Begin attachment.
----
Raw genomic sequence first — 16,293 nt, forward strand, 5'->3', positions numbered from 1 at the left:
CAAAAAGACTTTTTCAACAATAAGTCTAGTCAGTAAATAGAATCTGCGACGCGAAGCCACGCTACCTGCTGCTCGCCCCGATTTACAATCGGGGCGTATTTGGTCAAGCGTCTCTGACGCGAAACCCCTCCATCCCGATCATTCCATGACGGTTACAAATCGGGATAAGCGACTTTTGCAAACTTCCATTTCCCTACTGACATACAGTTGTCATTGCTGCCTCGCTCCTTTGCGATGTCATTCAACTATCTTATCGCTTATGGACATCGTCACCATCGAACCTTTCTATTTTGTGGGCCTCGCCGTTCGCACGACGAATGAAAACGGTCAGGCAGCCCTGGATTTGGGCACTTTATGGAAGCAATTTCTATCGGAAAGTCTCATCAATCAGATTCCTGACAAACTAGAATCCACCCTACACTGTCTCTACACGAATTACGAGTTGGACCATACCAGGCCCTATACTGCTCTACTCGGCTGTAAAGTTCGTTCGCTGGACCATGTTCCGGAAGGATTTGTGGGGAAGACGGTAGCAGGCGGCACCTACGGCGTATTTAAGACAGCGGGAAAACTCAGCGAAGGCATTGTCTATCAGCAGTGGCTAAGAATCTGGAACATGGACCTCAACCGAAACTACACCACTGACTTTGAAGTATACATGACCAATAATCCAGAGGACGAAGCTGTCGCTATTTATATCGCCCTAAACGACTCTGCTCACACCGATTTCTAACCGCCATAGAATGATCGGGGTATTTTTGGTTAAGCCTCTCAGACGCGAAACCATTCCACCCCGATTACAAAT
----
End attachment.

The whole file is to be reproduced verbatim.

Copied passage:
Raw genomic sequence first — 16,293 nt, forward strand, 5'->3', positions numbered from 1 at the left:
CAAAAAGACTTTTTCAACAATAAGTCTAGTCAGTAAATAGAATCTGCGACGCGAAGCCACGCTACCTGCTGCTCGCCCCGATTTACAATCGGGGCGTATTTGGTCAAGCGTCTCTGACGCGAAACCCCTCCATCCCGATCATTCCATGACGGTTACAAATCGGGATAAGCGACTTTTGCAAACTTCCATTTCCCTACTGACATACAGTTGTCATTGCTGCCTCGCTCCTTTGCGATGTCATTCAACTATCTTATCGCTTATGGACATCGTCACCATCGAACCTTTCTATTTTGTGGGCCTCGCCGTTCGCACGACGAATGAAAACGGTCAGGCAGCCCTGGATTTGGGCACTTTATGGAAGCAATTTCTATCGGAAAGTCTCATCAATCAGATTCCTGACAAACTAGAATCCACCCTACACTGTCTCTACACGAATTACGAGTTGGACCATACCAGGCCCTATACTGCTCTACTCGGCTGTAAAGTTCGTTCGCTGGACCATGTTCCGGAAGGATTTGTGGGGAAGACGGTAGCAGGCGGCACCTACGGCGTATTTAAGACAGCGGGAAAACTCAGCGAAGGCATTGTCTATCAGCAGTGGCTAAGAATCTGGAACATGGACCTCAACCGAAACTACACCACTGACTTTGAAGTATACATGACCAATAATCCAGAGGACGAAGCTGTCGCTATTTATATCGCCCTAAACGACTCTGCTCACACCGATTTCTAACCGCCATAGAATGATCGGGGTATTTTTGGTTAAGCCTCTCAGACGCGAAACCATTCCACCCCGATTACAAAT